Update 26/05/2021: U.S. Park Rangers of Yellowstone National Park are now investigating the incident and have asked for help in identifying the woman in a social media post.
If you ever visit Yellowstone, Yosemite, or any other park that contains bears, you will know the standard procedure: make lots of noise as you walk, stay far away from areas associated with recent bear sightings, and stay in your car whenever possible.
At no point in this safety briefing does it include "leave car, approach bears and begin filming".
Unfortunately, a woman visiting Yellowstone National Park who came across a bear believed this to be the best course of action, and had a very close encounter as a result.
In a video that has gone viral online, a woman can be seen mere meters from a large bear who decides to charge at her. Luckily for the woman, the bear was performing a bluff charge, essentially telling her to back off in an attempt to scare her away.
Video Credit: Storyful Rights Management/Youtube
Both the woman and the group of bears are fine, but the video serves as a sobering reminder as to what is appropriate when you come across potentially dangerous wildlife in Yellowstone. According to the National Park Service website, you should "stay in or next to your car when watching bears" and if one should approach, you should "honk your horn and drive away". Doing so protects you and the bears, who clearly understand that humans are a species best kept at a distance (they practically had a party during lockdown).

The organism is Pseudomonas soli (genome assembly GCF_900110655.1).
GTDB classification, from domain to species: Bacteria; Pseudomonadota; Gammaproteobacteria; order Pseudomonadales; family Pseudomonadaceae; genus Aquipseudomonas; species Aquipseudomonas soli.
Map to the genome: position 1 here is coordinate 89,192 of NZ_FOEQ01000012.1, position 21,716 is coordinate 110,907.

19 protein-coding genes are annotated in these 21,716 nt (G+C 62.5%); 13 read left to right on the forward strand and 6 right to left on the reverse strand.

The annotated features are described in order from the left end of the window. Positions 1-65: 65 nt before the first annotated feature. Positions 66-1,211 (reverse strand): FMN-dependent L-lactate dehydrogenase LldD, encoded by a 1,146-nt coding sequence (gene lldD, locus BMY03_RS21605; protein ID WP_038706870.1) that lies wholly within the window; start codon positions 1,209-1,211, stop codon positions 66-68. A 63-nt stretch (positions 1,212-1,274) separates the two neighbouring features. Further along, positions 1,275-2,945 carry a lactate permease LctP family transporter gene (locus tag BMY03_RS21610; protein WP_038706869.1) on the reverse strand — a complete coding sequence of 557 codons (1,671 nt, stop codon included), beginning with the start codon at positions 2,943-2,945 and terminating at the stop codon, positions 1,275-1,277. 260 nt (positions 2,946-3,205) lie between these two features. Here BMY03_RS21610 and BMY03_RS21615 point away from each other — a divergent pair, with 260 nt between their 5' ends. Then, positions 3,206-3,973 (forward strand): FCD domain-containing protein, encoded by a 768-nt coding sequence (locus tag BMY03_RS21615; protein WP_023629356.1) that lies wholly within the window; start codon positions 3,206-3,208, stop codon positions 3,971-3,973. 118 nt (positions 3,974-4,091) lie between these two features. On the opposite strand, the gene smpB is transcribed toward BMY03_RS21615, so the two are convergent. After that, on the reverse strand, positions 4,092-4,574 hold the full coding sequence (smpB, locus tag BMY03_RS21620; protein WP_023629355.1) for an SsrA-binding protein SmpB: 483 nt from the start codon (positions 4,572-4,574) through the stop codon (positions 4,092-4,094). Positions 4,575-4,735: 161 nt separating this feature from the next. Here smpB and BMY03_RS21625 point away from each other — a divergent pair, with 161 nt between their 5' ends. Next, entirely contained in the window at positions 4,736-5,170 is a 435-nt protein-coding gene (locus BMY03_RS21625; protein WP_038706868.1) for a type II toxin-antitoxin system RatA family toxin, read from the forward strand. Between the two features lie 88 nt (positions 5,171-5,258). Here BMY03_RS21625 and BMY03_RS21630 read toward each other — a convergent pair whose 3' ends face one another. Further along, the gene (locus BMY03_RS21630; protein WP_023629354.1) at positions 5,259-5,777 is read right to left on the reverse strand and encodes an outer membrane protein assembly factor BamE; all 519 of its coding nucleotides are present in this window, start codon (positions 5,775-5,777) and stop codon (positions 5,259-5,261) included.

BBC Archives, a nostalgic branch of the UK broadcasting giant, recently brought back into the foreground a safety video that demonstrates the sort of fate that can befall one when getting too close to predatory animals. The video centers around the Longleat Safari Park’s lion enclosure which was (and remains) open to the public on the condition that they entered - and, crucially, remained - inside their car.
With 42 animals housed within the drive-through exhibit, it wasn’t a place you’d want to go wandering when the (very Brass Eye) safety briefing was recorded in 1987. Despite this, Roger Cawley, who was a manager at Longleat Safari Park, explains that visitors to the lion enclosure had left their vehicles to check their engines and empty their bladders. One group, Cawley explains, even attempted to set up a picnic while inside, evidently not realizing that were one to take place it would be them on the menu.
Clearly, tourists of late-80s Britain were in need of a serious wake-up call. Luckily for them, Longleat Safari Park had a pretty hard-hitting demonstration up their sleeves to really hammer the message home.
Ye be warned, bear botherers.